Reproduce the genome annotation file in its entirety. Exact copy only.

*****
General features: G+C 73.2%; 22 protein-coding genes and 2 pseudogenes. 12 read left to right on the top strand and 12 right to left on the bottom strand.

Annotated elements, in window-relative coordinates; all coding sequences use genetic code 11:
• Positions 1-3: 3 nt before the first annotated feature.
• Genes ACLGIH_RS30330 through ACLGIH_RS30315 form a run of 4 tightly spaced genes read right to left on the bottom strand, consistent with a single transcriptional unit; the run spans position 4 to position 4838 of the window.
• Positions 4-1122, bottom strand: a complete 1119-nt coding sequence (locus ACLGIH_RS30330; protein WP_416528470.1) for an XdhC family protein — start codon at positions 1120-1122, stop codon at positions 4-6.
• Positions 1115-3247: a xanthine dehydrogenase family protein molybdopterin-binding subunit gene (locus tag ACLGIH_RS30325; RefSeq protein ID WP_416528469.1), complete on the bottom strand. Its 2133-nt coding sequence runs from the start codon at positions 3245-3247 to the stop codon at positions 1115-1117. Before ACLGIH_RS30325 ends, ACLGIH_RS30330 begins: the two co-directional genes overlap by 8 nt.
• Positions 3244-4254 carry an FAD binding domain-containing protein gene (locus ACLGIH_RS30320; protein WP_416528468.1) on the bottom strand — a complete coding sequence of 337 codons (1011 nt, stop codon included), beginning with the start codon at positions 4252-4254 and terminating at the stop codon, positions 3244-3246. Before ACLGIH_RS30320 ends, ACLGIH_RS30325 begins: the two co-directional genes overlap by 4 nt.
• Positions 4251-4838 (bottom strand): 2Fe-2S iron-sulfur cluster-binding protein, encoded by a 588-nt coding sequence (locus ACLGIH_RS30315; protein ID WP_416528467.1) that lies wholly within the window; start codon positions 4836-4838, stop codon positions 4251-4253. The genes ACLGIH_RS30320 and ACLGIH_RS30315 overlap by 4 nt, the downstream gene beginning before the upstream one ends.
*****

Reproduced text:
General features: G+C 73.2%; 22 protein-coding genes and 2 pseudogenes. 12 read left to right on the top strand and 12 right to left on the bottom strand.

Annotated elements, in window-relative coordinates; all coding sequences use genetic code 11:
• Positions 1-3: 3 nt before the first annotated feature.
• Genes ACLGIH_RS30330 through ACLGIH_RS30315 form a run of 4 tightly spaced genes read right to left on the bottom strand, consistent with a single transcriptional unit; the run spans position 4 to position 4838 of the window.
• Positions 4-1122, bottom strand: a complete 1119-nt coding sequence (locus ACLGIH_RS30330; protein WP_416528470.1) for an XdhC family protein — start codon at positions 1120-1122, stop codon at positions 4-6.
• Positions 1115-3247: a xanthine dehydrogenase family protein molybdopterin-binding subunit gene (locus tag ACLGIH_RS30325; RefSeq protein ID WP_416528469.1), complete on the bottom strand. Its 2133-nt coding sequence runs from the start codon at positions 3245-3247 to the stop codon at positions 1115-1117. Before ACLGIH_RS30325 ends, ACLGIH_RS30330 begins: the two co-directional genes overlap by 8 nt.
• Positions 3244-4254 carry an FAD binding domain-containing protein gene (locus ACLGIH_RS30320; protein WP_416528468.1) on the bottom strand — a complete coding sequence of 337 codons (1011 nt, stop codon included), beginning with the start codon at positions 4252-4254 and terminating at the stop codon, positions 3244-3246. Before ACLGIH_RS30320 ends, ACLGIH_RS30325 begins: the two co-directional genes overlap by 4 nt.
• Positions 4251-4838 (bottom strand): 2Fe-2S iron-sulfur cluster-binding protein, encoded by a 588-nt coding sequence (locus ACLGIH_RS30315; protein ID WP_416528467.1) that lies wholly within the window; start codon positions 4836-4838, stop codon positions 4251-4253. The genes ACLGIH_RS30320 and ACLGIH_RS30315 overlap by 4 nt, the downstream gene beginning before the upstream one ends.